Please use this identifier to cite or link to this item: https://hdl.handle.net/10137/5206
Full metadata record
DC FieldValueLanguage
dc.contributor.authorDingwall, Kylie Men
dc.contributor.authorGray, Allison Oen
dc.contributor.authorMcCarthy, Annette Ren
dc.contributor.authorDelima, Jennifer Fen
dc.contributor.authorBowden, Stephen Cen
dc.date2017en
dc.date.accessioned2018-05-15T23:00:30Zen
dc.date.available2018-05-15T23:00:30Zen
dc.date.issued2017-08-02en
dc.identifier.citationBMC psychology 2017-08-02; 5(1): 26en
dc.identifier.urihttps://hdl.handle.net/10137/5206en
dc.description.abstractReliable cognitive assessment for Indigenous Australians is difficult given that mainstream tests typically rely on Western concepts, content and values. A test's psychometric properties should therefore be assessed prior to use in other cultures. The aim of this pilot study was to examine the reliability and acceptability of four cognitive tests for Australian Aboriginal people. Participants were 40 male and 44 female (N = 84) Aboriginal patients from Alice Springs Hospital. Four tests were assessed for reliability and acceptability - Rowland Universal Dementia Assessment Screen (RUDAS) (n = 19), PEBL Corsi Blocks (Corsi) (n = 19), Story Memory Recall Test (SMRT) (n = 17) and a CogState battery (n = 18). Participants performed one to three of the tests with repeated assessment to determine test-retest reliability. Qualitative interviews were conducted and analysed based on an adapted phenomenological approach to explore test acceptability. An Indigenous Reference Group gave advice and guidance. Intra-class correlations (ICC) for test retest reliability ranged from r = 0.58 (CogState One Back accuracy) to 0.86 (RUDAS). Themes emerged relating to general impressions, impacts on understanding and performance, appropriateness, task preferences and suggested improvements. RUDAS, CogState Identification task, and SMRT showed the highest reliabilities. Overall the tests were viewed as a positive challenge and an opportunity to learn about the brain despite provoking some anxiety in the patients. Caveats for test acceptability included issues related to language, impacts of convalescence and cultural relevance.en
dc.language.isoengen
dc.subjectAboriginalen
dc.subjectCognitionen
dc.subjectCognitive testingen
dc.subjectCross-culturalen
dc.subjectIndigenousen
dc.titleExploring the reliability and acceptability of cognitive tests for Indigenous Australians: a pilot study.en
dc.typeJournal Articleen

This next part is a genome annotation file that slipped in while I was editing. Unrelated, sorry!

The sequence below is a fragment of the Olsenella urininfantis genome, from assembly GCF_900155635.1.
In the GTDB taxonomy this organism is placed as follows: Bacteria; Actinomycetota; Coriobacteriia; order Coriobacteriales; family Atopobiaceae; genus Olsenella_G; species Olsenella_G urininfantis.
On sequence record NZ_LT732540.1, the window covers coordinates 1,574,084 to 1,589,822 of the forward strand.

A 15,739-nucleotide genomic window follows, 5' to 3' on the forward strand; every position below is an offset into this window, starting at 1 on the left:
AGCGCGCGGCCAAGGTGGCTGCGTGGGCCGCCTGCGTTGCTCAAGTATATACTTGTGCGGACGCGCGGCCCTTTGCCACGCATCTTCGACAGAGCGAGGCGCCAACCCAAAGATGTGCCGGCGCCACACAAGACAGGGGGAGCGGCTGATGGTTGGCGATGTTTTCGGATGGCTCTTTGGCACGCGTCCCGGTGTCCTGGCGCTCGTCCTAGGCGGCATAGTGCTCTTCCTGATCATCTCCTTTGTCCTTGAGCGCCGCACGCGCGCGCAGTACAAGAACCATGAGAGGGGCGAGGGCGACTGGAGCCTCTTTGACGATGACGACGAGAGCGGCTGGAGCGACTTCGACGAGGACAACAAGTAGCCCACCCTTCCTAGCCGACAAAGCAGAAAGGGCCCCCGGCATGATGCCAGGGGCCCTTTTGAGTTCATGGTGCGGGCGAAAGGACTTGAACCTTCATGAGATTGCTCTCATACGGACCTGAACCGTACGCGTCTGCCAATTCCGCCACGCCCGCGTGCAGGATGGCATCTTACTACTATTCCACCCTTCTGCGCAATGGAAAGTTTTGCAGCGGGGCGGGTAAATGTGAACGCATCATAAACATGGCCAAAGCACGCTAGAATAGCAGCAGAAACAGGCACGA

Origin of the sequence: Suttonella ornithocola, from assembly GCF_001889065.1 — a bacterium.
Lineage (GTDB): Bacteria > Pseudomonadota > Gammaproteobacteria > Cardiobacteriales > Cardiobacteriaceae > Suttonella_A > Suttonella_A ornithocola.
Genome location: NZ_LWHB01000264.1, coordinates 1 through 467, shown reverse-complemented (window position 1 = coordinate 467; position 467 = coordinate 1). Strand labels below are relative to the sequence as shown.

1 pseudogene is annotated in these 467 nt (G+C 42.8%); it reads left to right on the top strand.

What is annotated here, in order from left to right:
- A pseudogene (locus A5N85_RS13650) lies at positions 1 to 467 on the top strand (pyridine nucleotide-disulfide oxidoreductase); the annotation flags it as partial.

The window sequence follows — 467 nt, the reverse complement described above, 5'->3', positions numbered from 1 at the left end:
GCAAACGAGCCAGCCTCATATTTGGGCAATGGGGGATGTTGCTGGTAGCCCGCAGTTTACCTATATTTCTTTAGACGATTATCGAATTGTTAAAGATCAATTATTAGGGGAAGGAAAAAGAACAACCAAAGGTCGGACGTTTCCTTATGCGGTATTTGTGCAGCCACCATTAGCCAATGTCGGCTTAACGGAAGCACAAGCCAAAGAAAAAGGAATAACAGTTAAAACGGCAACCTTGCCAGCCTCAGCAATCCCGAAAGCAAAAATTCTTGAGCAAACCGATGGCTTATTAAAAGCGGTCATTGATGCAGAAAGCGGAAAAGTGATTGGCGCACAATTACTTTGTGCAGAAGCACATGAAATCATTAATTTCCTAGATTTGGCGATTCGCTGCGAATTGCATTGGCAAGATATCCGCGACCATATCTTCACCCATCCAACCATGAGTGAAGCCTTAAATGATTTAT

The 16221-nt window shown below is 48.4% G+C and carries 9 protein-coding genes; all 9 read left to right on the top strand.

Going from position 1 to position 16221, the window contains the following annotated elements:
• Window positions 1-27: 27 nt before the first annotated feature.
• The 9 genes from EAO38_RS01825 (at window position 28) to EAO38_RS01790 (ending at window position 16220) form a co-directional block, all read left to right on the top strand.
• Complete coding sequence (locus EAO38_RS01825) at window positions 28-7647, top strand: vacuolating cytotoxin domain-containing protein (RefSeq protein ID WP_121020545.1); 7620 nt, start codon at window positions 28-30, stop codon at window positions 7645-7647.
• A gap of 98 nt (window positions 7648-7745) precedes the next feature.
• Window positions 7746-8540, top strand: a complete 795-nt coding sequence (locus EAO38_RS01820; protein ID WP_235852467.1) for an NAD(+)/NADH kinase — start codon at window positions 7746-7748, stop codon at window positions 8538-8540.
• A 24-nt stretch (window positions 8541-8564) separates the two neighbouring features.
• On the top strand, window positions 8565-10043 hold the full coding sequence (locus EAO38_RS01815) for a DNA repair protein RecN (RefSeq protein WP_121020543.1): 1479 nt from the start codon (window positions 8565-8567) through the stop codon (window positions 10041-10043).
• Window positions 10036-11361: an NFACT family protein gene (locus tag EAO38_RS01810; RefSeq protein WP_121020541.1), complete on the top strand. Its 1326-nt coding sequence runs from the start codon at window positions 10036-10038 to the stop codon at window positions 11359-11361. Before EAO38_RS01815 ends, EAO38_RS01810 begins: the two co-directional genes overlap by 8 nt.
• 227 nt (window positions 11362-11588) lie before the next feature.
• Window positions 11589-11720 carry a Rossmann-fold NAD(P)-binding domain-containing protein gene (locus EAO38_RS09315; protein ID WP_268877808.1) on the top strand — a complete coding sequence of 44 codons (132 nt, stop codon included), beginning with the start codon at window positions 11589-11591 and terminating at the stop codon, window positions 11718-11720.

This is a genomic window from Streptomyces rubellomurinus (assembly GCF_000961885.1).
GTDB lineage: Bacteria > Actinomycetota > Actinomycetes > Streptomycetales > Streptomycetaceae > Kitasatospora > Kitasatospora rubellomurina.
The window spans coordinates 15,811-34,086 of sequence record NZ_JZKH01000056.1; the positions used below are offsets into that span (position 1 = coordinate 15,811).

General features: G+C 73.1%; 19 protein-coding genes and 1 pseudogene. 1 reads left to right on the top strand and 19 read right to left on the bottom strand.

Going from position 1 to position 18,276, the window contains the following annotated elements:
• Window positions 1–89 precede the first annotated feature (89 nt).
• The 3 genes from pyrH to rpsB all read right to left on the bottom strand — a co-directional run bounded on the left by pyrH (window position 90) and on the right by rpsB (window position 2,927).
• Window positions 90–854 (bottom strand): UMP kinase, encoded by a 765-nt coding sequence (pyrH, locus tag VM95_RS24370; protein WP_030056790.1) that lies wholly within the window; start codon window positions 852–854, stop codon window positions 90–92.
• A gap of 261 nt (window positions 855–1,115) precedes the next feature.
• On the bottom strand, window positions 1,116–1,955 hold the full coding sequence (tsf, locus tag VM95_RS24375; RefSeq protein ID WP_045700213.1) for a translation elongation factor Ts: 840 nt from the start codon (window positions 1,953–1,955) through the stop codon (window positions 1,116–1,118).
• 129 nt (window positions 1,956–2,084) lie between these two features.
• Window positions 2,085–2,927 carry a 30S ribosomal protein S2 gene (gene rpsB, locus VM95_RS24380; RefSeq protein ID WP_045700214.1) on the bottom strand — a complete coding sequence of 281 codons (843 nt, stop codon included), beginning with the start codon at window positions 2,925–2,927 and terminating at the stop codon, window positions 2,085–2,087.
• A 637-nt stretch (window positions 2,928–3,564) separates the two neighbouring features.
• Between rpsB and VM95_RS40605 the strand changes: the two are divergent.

dc.identifier.journaltitleBMC psychologyen
dc.identifier.doi10.1186/s40359-017-0195-yen
dc.identifier.pubmedidhttps://www.ezpdhcs.nt.gov.au/login?url=https://www.ncbi.nlm.nih.gov/pubmed//28768522en
dc.subject.meshAdulten
dc.subject.meshAustraliaen
dc.subject.meshFemaleen
dc.subject.meshHumansen
dc.subject.meshLanguageen
dc.subject.meshMaleen
dc.subject.meshMiddle Ageden
dc.subject.meshPilot Projectsen
dc.subject.meshReproducibility of Resultsen
dc.subject.meshCognitionen
dc.subject.meshNeuropsychological Testsen
dc.identifier.affiliationMenzies School of Health Research, Institute of Advanced Studies, Charles Darwin University, PO Box 4066, Alice Springs, NT, 0871, Australia. Kylie.dingwall@menzies.edu.au..en
dc.identifier.affiliationMenzies School of Health Research, Institute of Advanced Studies, Charles Darwin University, PO Box 4066, Alice Springs, NT, 0871, Australia..en
dc.identifier.affiliationMenzies School of Health Research, Institute of Advanced Studies, Charles Darwin University, PO Box 4066, Alice Springs, NT, 0871, Australia..en
dc.identifier.affiliationAlice Springs Hospital, PO Box 2234, Alice Springs, NT, 0871, Australia..en
dc.identifier.affiliationUniversity of Melbourne, Melbourne, VIC, 3010, Australia..en
dc.identifier.pubmedurihttps://www.ezpdhcs.nt.gov.au/login?url=https://www.ncbi.nlm.nih.gov/pubmed//28768522en
Appears in Collections:(a) NT Health Research Collection

Files in This Item:
There are no files associated with this item.


Items in ePublications are protected by copyright, with all rights reserved, unless otherwise indicated.

Google Media

Google ScholarTM

Who's citing

Pubmed

PubMed References

Who's citing